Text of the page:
When printing from newer Mac OS's 10.7 and up, a user will see additional print jobs appear in the Mac queue. This occurs when printing locally from a Mac or when printing from a shared queue.
The print driver is working to meet new Apple OS design requirements.
As part of ongoing security measures, Apple operating systems starting in 10.6 prevent any application that does not need network access to complete its "work" from having network access. This includes print drivers inside of applications. All print drivers (Xerox and Competitors) are bound by the same rules and no longer have access to direct network communication. Xerox uses the "Printer Status job" as their way to meet this security requirement and still be able to gather the necessary device information. If the job is titled "Supply Levels" this job is created by the Mac OS and is required to capture Toner Levels.
Not every manufacturer is using the same method, EFI for instance installs a Daemon that runs in the background on its own to do communications to the printer, and because the Daemon is local, it can live update the PPD/driver that is called from within the application.
I'm sure in the future a better method will be used, but for now, it is what it is, you either have a full featured driver that knows the status of the printer and get a few small jobs that cause a tiny delay, or you have a driver that never knows what the status of the printer is.
And before anyone asks, i am not a developer/coder etc etc. This information just came down the line, any inaccuracies are likely mine due to incomplete understanding/ or in trying to bring it down to layman's terms I lost an element.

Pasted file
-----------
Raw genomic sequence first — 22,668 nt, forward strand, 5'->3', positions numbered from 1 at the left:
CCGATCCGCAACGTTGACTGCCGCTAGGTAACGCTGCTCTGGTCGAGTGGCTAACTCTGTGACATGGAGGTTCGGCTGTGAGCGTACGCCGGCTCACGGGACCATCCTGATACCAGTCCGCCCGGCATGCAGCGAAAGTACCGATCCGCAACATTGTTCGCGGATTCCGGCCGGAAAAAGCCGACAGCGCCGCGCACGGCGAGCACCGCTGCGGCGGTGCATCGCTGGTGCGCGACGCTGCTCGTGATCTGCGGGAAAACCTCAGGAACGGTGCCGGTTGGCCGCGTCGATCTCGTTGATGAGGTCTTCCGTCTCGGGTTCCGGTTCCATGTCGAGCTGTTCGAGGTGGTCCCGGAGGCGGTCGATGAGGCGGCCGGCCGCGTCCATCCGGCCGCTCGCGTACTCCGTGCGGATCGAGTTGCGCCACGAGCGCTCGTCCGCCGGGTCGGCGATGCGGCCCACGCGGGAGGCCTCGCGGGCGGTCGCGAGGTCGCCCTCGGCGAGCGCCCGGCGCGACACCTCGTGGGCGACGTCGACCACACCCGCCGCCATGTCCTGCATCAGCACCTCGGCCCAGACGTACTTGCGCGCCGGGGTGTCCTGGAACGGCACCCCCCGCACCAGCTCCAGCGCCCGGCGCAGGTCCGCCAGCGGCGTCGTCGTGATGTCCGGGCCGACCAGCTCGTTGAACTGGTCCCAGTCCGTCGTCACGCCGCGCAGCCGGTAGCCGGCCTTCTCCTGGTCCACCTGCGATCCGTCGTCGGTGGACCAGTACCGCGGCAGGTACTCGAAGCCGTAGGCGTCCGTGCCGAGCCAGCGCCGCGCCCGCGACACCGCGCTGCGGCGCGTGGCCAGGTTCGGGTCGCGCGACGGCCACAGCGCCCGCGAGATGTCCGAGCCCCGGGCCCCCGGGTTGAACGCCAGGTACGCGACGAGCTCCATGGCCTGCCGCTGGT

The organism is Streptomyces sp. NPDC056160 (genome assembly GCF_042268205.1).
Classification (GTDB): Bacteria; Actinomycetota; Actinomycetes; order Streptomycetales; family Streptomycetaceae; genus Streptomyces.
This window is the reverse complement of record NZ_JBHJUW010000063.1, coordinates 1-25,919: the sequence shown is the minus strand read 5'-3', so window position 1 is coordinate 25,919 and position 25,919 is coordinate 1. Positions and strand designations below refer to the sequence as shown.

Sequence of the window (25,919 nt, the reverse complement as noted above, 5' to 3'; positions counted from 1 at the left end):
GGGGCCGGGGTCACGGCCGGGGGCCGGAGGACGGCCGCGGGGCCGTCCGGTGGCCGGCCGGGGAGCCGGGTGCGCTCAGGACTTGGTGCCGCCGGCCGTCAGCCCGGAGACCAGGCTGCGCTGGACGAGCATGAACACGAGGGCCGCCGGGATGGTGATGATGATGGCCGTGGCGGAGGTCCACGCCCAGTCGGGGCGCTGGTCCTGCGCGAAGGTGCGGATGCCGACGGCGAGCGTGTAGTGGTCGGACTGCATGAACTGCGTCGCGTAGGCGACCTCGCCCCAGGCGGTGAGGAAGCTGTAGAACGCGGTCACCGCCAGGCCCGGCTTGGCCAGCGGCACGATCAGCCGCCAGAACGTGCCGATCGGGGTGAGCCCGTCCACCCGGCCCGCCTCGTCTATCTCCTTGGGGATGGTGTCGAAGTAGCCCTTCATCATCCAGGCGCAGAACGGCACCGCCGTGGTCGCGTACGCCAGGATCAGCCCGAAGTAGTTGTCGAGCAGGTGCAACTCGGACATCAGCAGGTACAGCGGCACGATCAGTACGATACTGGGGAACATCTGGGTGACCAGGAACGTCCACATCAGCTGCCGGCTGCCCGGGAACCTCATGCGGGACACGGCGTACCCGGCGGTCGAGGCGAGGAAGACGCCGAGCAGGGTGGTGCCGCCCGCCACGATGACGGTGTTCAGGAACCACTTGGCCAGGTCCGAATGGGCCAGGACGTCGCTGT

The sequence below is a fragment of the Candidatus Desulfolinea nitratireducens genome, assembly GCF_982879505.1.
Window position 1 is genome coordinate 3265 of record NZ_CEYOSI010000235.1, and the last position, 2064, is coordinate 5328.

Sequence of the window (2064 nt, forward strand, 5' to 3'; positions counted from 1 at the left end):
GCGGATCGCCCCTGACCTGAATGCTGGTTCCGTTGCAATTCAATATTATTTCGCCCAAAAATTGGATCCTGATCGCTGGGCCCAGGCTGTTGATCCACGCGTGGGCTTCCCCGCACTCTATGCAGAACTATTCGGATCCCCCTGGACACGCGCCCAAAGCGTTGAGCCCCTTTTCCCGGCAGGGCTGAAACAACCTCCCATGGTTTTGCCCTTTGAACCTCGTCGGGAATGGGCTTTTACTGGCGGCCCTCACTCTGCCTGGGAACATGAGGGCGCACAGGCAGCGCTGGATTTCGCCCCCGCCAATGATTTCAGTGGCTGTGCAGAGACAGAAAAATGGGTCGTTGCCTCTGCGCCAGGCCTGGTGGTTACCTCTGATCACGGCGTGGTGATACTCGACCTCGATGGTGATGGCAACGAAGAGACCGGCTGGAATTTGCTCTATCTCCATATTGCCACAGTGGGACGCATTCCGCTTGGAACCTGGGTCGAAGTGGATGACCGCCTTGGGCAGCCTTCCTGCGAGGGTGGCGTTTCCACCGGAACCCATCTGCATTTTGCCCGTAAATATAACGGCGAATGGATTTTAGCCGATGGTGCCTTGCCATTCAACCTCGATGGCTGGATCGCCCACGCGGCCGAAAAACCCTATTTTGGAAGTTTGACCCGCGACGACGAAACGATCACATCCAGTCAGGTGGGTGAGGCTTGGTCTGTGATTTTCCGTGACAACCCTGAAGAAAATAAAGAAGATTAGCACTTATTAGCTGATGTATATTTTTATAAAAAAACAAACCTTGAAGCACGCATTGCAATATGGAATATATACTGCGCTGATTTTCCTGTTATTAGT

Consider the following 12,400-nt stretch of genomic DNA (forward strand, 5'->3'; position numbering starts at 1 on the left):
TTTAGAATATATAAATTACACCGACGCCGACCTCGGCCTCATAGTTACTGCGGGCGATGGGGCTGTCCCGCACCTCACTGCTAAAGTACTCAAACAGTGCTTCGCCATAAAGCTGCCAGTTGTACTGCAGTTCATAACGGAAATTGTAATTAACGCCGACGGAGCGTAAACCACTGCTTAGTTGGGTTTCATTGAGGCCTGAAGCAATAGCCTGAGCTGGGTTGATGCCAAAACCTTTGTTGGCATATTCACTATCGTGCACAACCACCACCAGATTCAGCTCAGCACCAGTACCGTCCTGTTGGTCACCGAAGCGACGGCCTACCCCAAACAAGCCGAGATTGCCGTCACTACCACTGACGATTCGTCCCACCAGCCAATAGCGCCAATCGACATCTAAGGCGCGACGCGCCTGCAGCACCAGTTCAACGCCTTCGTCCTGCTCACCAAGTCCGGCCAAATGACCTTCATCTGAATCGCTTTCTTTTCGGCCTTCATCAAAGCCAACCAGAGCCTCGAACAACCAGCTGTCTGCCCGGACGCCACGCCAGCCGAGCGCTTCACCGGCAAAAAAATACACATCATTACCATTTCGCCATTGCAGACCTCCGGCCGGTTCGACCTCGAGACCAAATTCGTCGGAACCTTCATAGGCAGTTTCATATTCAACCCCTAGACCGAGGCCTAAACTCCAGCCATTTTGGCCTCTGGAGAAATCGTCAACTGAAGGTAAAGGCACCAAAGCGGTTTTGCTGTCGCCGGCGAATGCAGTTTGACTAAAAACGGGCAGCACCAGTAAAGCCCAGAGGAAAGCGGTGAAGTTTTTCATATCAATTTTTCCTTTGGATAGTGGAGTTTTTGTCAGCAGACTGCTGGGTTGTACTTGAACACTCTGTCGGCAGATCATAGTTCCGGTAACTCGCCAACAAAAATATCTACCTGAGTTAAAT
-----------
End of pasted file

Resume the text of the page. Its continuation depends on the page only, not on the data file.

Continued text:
On my new laptop, with either Xerox Print drivers 3.64.0 or 3.65.3, I have the following problem.
When opening a Print Dialog, CUPS queues two print jobs of 1024 each. None of them seem actual print jobs, and if they are followed by an actual print job, it takes a time-out of these spurious print job before the actual print job is send to the printer.
Steps to Reproduce:
1. Configure a Xerox printer, e.g. the ColorQube 9302.
2. Open any application, e.g. TextEdit.
3. Open the print dialog using the File > Print menu item. Do nothing else yet.
4. In a terminal, observe with `lpstat -o` that there are two print jobs already in the queue.
5. Optionally, cancel the print dialog.
I expected that only a "Print" command would send a print job to the printer.
Even if just a print dialog is opened, two print jobs already populate in the queue. If a document is actually printed, that would be the third job in the queue.
This has been tested with a Xerox ColorCube 9302. The printer is configured to use it's fixed IPv4 address, and using the HP Jetdirect - Socket protocol.
The problem has been reproduced on OS X.10.5 with Xerox printer software 3.64.0, OS X.10.5 with Xerox printer software 4.65.3, and OS X.11.1 with Xerox printer software 3.65.3.
I suspect that the actual bug is in the Xerox print driver, and that while opening the Print dialog, it asks for the status of the printer. However, that status request is somehow interpreted as a print job by CUPS. The spurious jobs always have a size of 1024 bytes, regardless of the actual print job (which is typically much larger).
As a work-around, it is each enough to kill the spurious jobs in the terminal using `lprm`. On OS X.10, these two jobs are not shown in the printer GUI dialog. On OS X.11, on another machine, these two jobs are shown in the printer GUI dialog.
Solved! Go to Solution.